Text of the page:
MSNBC host: Children belong to ‘whole communities’, not their parents
NEW YORK CITY, April 9, 2013 (LifeSiteNews) – Conservatives are outraged after MSNBC host Melissa Harris-Perry ran a public service announcement telling viewers of the left-leaning network that children “belong to whole communities,” not their parents. The thirty-second spot was apparently intended to promote increased spending on education, but many conservative observers objected to its collectivist, anti-family flavor.
“We have to break through our kind of private idea that kids belong to their parents, or kids belong to their families, and recognize that kids belong to whole communities,” Harris-Perry said in the ad. “Once we recognize it’s everybody’s responsibility and not just the households, then we start making better investments.”
The ad was recorded ahead of the predicted release of President Barack Obama’s proposed budget, which is expected to contain new tax hikes to fund universal preschool for American four-year-olds.
It also comes as homeschoolers are anxiously watching the case of a homeschooling family from Germany that was granted refuge in the U.S. in 2010 because of persecution by the German government. Germany requires all children to attend state-approved schools, and has in some cases removed children from their homes or even put their parents in jail for refusing to comply.
The Obama administration is now seeking to deport the family, claiming that that “United States law has recognized the broad power of the state to compel school attendance and regulate curriculum and teacher certification,” and the “authority to prohibit or regulate homeschooling.”
“The notion that children belong to a state government rather than their own flesh and blood is the most disturbing statement made in recent political times,” media expert Angie Olszewski told Fox News.
“Melissa Harris-Perry is dead wrong. It’s unfathomable that any true American could make such a pretentious and naively ill statement. The government can’t properly run their own budgets schools and public systems. Why would anybody think they could rear children?”
Janice Crouse of Concerned Women for America told CNSNews, “The encroachment on parental rights is unrelenting -- from the Obama Administration to college classrooms to news desks across the country. Everyone, it seems, is hopping on the bandwagon to remove children from parental influence and let teachers, television programs, video games and cultural influences shape the minds and hearts of next generations of Americans.”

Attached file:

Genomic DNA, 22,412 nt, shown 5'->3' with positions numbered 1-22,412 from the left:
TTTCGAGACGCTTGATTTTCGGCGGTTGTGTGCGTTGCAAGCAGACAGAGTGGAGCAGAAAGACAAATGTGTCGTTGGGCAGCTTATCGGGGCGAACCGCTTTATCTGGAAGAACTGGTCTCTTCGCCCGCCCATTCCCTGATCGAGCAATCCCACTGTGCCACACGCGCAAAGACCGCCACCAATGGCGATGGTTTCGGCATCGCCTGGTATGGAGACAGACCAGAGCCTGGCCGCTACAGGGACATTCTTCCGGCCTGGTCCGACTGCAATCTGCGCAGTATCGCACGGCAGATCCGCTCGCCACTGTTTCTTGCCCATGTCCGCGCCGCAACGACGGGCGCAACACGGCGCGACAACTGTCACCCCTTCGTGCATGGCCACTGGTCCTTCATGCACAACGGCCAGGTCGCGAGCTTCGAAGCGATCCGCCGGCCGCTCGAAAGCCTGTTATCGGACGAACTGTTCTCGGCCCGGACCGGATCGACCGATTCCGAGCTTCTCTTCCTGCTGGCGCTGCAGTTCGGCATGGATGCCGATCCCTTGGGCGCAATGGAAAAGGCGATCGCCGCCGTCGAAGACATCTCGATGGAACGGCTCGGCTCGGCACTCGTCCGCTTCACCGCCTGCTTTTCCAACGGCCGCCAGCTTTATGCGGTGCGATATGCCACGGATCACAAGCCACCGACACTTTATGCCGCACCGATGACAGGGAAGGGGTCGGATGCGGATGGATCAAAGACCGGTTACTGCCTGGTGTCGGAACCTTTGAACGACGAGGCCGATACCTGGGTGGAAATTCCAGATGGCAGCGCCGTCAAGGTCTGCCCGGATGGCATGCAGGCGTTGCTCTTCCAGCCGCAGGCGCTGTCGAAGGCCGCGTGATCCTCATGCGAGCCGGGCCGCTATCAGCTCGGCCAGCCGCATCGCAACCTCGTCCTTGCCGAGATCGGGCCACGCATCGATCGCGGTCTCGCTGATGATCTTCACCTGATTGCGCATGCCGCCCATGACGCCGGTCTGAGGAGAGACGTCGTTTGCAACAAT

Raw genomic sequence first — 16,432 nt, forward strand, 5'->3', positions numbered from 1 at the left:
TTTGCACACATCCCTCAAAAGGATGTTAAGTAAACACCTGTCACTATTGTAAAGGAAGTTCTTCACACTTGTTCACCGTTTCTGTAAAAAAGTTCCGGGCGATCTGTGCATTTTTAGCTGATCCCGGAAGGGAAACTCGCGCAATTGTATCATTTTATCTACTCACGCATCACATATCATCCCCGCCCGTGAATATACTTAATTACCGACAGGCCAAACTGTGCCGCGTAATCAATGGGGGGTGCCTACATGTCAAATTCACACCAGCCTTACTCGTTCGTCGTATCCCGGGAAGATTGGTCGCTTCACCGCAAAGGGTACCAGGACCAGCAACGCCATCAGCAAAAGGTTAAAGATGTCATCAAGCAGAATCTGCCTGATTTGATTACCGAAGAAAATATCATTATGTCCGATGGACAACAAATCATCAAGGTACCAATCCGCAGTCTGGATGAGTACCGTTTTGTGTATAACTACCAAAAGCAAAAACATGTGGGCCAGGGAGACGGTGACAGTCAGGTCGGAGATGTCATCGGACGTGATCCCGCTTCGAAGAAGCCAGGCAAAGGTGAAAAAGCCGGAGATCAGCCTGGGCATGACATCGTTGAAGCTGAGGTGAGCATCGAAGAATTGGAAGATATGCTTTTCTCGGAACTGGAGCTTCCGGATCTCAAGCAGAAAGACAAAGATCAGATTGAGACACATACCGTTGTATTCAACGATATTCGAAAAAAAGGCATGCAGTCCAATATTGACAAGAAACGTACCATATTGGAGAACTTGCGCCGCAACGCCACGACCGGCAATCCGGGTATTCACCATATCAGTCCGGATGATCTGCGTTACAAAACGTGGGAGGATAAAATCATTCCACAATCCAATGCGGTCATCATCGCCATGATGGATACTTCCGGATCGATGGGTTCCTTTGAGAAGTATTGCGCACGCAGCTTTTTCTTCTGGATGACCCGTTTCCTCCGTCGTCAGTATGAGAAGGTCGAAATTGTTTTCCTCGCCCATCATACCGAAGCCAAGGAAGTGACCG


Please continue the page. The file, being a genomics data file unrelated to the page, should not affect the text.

Added Crouse, “MSNBC has assumed leadership in just laying the agenda out there and exposing the plan: the left wants to expand government to the point of taking over the raising of the nation's children.”
Harris-Perry posted a response to the controversy Tuesday, calling the firestorm of criticism over the ad “hateful.” Still, she did not back down from her statements.
“What I thought was an uncontroversial comment on my desire for Americans to see children as everyone’s responsibility has created a bit of a tempest in the right’s teapot,” Harris-Perry wrote. “Allow me to double down. One thing is for sure: I have no intention of apologizing for saying that our children, all of our children, are part of more than our households, they are part of our communities and deserve to have the care, attention, resources, respect and opportunities of those communities.”
Harris-Perry then launched into a litany of sources she says helped her form her collectivist views about responsibility for children, including the pro-life movement.
“I’ll even admit that despite being an unwavering advocate for women’s reproductive rights, I have learned this lesson from some of my most sincere, ethically motivated, pro-life colleagues,” she wrote. “Those people who truly believe that the potential life inherent in a fetus is equivalent to the actualized life of an infant have argued that the community has a distinct interest in children no matter what the mother’s and father’s interests or needs. So while we come down on different sides of the choice issue, we agree that kids are not the property of their parents.”
In an article for RealClearPolitics, conservative writer Rich Lowry offered his take on the left’s objection to family-centered child-rearing and education. “As the ultimate private institution,” he wrote, “the family is a stubborn obstacle to the great collective effort. Insofar as people invest in their own families, they’re holding out on the state and unacceptably privileging their own kids over the children of others.”
Added Lowry, “The truth is that parents are one of society’s most incorrigible sources of inequality. If you have two of them who stay married and are invested in your upbringing, you’ve hit life’s lottery. You’ll reap untold benefits denied to children who aren’t so lucky.”
“That the family is so essential to the well-being of children has to be a constant source of frustration to the egalitarian statist, a reminder of the limits of his power,” Lowry continued. “If the left wants to equalize the investments in children that matter most, it should promote intact families and engaged parents, even if it means embracing shockingly old-fashioned private child-rearing.”
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